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Urbanization, Energy, and Air Pollution in China: The Challenges Ahead - Proceedings of a Symposium The constituents in small particulates tend to be chemically active. In parts of China, North Korea, and Thailand, sulfates are estimated to contribute significantly to the ambient particulate concentrations (PM10 and PM2.5) (Guttikunda et al., 2003). The majority of Chinese cities have unhealthy levels of fine particulate concentration.1 The health effects of PM have been shown to be correlated with respiratory disease, which presently accounts for 18 percent of all deaths in China. A growing number of epidemiological studies have shown that fine particulates penetrate deep into the human respiratory tract, aggravating asthma, heart and lung disease, and general lung functions (e.g., Akbar and Kojima, 2003). Although ambient air quality has improved, estimates of the health effects of PM pollution in China in 1995 resulting from violations of ambient air-quality standards included 178,000 premature deaths, 346,000 registered hospital admissions, more than 6 million emergency room visits, and more than 75 million asthma attacks. The costs associated with these negative health effects were equivalent to more than 4 percent of China’s GDP (Downing et al., 1997). Coal is the principal source of energy and a primary source of air pollution in China, which is both the largest consumer and the largest producer of coal in the world. China’s coal consumption in 2000 was 1.17 billion metric tons, or 25 percent of the world total (EIA, 2002). With the rapid economic growth in China in the last two decades, coal use has doubled, driven by fast-growing thermal electricity generation, as well as growing demand in the industrial and domestic sectors. Cities in China are heavily polluted by SO2 and PM emissions, primarily from the combustion of fossil fuels by both small domestic stoves and large industrial plants, including coal-fired power plants and boilers, ore smelters, oil refineries, etc. Smaller stationary combustion sources, such as space heaters, also contribute to the problem, especially in urban areas during the winter. Besides SO2 and PM, emissions include NOx, carbon monoxide (CO), carbon dioxide (CO2), volatile organic compounds (VOCs), and other greenhouse gases (GHGs). GHG concentrations are likely to increase from all sectors as incomes and industrialization increase, further contributing to both local and global environmental concerns. The growing demand for transportation and the rapid increase in the number of vehicles on the roads have led to an increase in air pollution, including sulfur emissions. However, recent emission inventories published by the State 1   China does not currently report monitoring data for fine particulate pollution. Of 341 Chinese cities, nearly two-thirds have annual total suspended particle (TSP) concentration levels above the Class 2 national ambient air quality standard (200 micrograms per cubic meter [µg/m3]), the maximum level acceptable for residential areas.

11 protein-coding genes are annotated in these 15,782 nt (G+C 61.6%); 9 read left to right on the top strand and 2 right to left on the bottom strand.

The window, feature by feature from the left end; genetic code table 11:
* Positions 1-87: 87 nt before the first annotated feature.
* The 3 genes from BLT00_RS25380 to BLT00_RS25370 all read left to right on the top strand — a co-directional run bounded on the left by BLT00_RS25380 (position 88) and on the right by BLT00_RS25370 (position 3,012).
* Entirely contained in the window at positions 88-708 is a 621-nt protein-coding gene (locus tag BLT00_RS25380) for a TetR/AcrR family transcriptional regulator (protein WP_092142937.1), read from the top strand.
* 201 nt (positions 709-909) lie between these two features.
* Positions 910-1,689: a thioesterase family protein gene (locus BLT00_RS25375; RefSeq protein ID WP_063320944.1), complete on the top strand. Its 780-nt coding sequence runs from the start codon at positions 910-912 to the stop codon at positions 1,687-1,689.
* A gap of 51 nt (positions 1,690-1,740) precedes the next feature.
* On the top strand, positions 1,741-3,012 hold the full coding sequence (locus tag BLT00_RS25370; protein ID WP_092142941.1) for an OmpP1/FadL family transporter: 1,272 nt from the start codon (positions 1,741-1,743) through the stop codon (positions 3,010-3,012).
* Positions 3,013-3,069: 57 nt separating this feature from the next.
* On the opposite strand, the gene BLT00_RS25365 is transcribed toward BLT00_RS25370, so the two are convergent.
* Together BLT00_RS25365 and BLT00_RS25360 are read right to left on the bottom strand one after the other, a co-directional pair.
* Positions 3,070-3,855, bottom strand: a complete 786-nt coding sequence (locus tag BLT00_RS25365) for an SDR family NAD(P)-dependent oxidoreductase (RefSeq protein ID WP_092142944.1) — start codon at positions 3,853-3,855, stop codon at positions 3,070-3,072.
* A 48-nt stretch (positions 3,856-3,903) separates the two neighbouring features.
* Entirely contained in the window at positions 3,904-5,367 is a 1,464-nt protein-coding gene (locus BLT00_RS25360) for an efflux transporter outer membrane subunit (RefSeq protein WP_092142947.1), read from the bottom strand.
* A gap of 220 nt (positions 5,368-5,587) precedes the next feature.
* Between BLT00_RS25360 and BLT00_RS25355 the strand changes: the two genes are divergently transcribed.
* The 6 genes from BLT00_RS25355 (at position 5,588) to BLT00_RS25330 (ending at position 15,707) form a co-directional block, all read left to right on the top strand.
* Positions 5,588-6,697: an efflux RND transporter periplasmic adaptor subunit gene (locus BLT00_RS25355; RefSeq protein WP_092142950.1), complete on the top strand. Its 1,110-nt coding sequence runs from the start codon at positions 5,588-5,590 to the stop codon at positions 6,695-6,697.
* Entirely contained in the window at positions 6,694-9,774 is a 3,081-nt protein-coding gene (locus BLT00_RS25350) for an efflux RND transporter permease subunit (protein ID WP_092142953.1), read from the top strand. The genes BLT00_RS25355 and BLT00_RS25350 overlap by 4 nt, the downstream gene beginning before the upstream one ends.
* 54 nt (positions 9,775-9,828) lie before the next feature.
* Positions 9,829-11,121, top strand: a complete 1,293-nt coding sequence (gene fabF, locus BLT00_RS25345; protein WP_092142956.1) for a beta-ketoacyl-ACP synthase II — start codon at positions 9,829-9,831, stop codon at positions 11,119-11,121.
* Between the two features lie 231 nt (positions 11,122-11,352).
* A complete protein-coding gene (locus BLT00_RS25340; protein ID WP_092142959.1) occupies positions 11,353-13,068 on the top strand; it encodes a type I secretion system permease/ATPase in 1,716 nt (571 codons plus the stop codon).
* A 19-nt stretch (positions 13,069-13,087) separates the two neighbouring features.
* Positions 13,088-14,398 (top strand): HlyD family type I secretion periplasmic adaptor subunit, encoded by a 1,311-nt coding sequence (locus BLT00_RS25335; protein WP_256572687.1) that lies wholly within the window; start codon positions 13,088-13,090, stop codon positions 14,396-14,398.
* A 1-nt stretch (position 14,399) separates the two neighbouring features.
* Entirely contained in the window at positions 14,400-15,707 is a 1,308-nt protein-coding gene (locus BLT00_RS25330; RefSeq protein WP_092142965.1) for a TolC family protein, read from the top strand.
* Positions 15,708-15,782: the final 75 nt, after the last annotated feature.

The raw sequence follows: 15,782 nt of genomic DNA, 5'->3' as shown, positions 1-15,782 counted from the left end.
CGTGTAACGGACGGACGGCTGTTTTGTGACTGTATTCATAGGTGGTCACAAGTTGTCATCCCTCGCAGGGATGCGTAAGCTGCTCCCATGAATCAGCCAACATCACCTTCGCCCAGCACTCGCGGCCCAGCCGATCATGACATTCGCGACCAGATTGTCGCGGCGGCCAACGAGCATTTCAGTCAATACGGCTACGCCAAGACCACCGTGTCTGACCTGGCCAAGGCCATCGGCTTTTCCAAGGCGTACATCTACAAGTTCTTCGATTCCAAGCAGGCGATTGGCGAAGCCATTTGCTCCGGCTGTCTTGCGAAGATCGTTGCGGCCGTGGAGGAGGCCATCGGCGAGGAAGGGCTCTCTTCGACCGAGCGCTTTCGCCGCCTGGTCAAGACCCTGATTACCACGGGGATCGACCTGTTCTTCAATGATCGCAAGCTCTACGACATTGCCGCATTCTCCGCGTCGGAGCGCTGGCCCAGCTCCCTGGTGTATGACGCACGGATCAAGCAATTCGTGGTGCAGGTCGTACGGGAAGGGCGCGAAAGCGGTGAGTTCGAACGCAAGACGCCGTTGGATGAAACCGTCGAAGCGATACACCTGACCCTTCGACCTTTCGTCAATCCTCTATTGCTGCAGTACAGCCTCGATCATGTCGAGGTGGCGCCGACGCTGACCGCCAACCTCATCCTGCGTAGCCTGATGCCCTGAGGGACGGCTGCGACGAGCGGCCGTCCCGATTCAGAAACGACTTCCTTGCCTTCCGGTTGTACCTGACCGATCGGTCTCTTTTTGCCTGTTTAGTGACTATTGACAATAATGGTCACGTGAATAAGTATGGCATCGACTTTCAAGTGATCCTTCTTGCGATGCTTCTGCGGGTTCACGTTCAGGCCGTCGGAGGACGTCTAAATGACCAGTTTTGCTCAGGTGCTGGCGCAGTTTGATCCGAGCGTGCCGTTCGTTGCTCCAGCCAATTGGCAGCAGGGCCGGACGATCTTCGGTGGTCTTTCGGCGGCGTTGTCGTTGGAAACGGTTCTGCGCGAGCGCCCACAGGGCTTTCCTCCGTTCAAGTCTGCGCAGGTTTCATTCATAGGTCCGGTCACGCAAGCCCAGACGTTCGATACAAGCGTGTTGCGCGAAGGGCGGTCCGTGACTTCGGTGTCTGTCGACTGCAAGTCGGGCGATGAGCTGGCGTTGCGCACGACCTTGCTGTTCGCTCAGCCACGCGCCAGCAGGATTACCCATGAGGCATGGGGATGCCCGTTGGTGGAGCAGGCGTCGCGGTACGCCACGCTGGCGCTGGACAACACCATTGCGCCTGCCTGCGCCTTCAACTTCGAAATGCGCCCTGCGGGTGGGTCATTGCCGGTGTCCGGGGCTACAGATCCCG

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Urbanization, Energy, and Air Pollution in China: The Challenges Ahead - Proceedings of a Symposium Environmental Protection Administration (SEPA) and other environmental organizations in China and abroad suggest that the transportation sector emits more NOx, VOCs, CO, and CO2 emissions than sulfur. Approximately 2 percent of the total sulfur emissions in China in 2001 was attributable to transportation, compared to about 86 percent from the industrial and power sectors combined (Streets et al., 2003). However, sulfur emissions from the transportation sector are not insignificant and should be included in future analyses. One objective of the present study and the associated technical assistance project is to help localities in China address several questions related to the planning and implementation of regulations to control SO2 emissions and acid rain: What are the environmental consequences for specific localities of different pollution control strategies in terms of human health effects, agricultural productivity, and other activities? What are the relative costs of different plans to reduce sulfur emissions? Will the proposed strategies enable localities to meet the environmental targets set by the central government? REGULATION OF SULFUR DIOXIDE EMISSIONS IN CHINA SO2 emissions from coal combustion have long been a major contributor to ambient air pollution in Chinese cities and are the primary cause of acidic precipitation in ecologically sensitive areas and much of China’s most fertile land areas. By 1996, when China’s coal consumption reached historic highs, ambient SO2 pollution had become severe and widespread in major cities. Of the 90 cities with reported data, the median annual SO2 concentration level was 60 micrograms per cubic meter (µg/m3); the highest concentration was 418 µg/m3, compared with the World Health Organization (WHO) guideline value of 50 µg/m3. Acid rain, defined as precipitation with a pH value lower than 5.6, had expanded from a few pockets in southwestern China in the mid-1980s to about 30 percent of the country’s land area by the mid-1990s. Figure 1 shows the critical loads calculated in the RAINS-ASIA 7.5 model for China at 10 percentile (i.e., about 90 percent of the ecosystem in each grid will have a low risk of being damaged if the acid deposition does not exceed this 10-percentile critical load). A critical load is an estimate of the maximum allowable input of acid deposition that will not adversely affect growth or otherwise damage ecosystems. This report has been prepared for a 10-percentile critical load, but ecosystems in southern China, which are very susceptible to soil acidity, have lower critical loads. In 1998, China adopted national legislation to limit ambient SO2 pollution and halt the increase of acid rain. The program became known as the “two control zones (TCZs) plan,” because of its geographical coverage of: (1) cities with high ambient levels of SO2 that are subject to ambient concentration